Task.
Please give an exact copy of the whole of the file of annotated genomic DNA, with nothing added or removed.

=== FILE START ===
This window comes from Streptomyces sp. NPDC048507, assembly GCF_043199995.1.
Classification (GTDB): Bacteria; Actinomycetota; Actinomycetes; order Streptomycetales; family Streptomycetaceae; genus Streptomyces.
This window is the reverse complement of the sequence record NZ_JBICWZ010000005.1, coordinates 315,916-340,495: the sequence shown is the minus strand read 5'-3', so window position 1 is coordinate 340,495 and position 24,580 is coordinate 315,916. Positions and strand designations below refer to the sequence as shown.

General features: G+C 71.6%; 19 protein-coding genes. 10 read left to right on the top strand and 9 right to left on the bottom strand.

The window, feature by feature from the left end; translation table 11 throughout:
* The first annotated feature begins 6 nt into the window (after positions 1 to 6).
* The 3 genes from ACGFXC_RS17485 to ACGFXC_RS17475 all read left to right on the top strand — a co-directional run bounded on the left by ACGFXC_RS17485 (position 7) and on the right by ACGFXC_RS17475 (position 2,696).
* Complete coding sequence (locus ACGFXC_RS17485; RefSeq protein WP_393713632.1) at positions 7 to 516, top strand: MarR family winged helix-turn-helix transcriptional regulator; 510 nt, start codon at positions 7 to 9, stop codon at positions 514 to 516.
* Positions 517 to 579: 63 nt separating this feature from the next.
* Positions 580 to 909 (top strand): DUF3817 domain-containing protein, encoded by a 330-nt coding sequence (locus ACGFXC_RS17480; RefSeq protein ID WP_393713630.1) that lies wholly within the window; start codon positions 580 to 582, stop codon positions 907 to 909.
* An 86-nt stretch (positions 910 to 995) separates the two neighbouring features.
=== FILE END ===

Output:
This window comes from Streptomyces sp. NPDC048507, assembly GCF_043199995.1.
Classification (GTDB): Bacteria; Actinomycetota; Actinomycetes; order Streptomycetales; family Streptomycetaceae; genus Streptomyces.
This window is the reverse complement of the sequence record NZ_JBICWZ010000005.1, coordinates 315,916-340,495: the sequence shown is the minus strand read 5'-3', so window position 1 is coordinate 340,495 and position 24,580 is coordinate 315,916. Positions and strand designations below refer to the sequence as shown.

General features: G+C 71.6%; 19 protein-coding genes. 10 read left to right on the top strand and 9 right to left on the bottom strand.

The window, feature by feature from the left end; translation table 11 throughout:
* The first annotated feature begins 6 nt into the window (after positions 1 to 6).
* The 3 genes from ACGFXC_RS17485 to ACGFXC_RS17475 all read left to right on the top strand — a co-directional run bounded on the left by ACGFXC_RS17485 (position 7) and on the right by ACGFXC_RS17475 (position 2,696).
* Complete coding sequence (locus ACGFXC_RS17485; RefSeq protein WP_393713632.1) at positions 7 to 516, top strand: MarR family winged helix-turn-helix transcriptional regulator; 510 nt, start codon at positions 7 to 9, stop codon at positions 514 to 516.
* Positions 517 to 579: 63 nt separating this feature from the next.
* Positions 580 to 909 (top strand): DUF3817 domain-containing protein, encoded by a 330-nt coding sequence (locus ACGFXC_RS17480; RefSeq protein ID WP_393713630.1) that lies wholly within the window; start codon positions 580 to 582, stop codon positions 907 to 909.
* An 86-nt stretch (positions 910 to 995) separates the two neighbouring features.